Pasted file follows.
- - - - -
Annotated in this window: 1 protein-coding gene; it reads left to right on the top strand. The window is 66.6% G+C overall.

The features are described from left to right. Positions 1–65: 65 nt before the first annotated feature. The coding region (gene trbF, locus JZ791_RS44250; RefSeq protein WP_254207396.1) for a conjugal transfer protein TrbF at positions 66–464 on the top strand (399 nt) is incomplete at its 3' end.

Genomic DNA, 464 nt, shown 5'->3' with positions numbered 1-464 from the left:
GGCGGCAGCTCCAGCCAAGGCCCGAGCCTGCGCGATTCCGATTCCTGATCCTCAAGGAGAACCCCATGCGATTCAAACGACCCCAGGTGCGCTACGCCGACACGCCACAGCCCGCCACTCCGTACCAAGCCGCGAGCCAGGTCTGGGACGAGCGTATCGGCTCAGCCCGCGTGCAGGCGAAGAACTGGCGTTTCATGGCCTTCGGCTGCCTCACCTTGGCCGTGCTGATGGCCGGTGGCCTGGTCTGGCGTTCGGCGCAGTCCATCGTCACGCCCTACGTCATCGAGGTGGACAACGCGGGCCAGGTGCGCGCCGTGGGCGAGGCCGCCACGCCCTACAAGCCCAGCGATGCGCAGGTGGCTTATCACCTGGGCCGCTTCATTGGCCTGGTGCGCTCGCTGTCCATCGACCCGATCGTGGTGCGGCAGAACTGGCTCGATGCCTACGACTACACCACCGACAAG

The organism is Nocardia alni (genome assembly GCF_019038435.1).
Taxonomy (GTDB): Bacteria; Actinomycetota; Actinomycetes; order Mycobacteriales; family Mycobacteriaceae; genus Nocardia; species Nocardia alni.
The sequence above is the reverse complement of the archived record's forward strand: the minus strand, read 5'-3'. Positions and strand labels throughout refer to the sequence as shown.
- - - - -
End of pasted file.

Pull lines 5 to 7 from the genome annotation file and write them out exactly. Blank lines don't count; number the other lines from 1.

The organism is Nocardia alni (genome assembly GCF_019038435.1).
Taxonomy (GTDB): Bacteria; Actinomycetota; Actinomycetes; order Mycobacteriales; family Mycobacteriaceae; genus Nocardia; species Nocardia alni.
The sequence above is the reverse complement of the archived record's forward strand: the minus strand, read 5'-3'. Positions and strand labels throughout refer to the sequence as shown.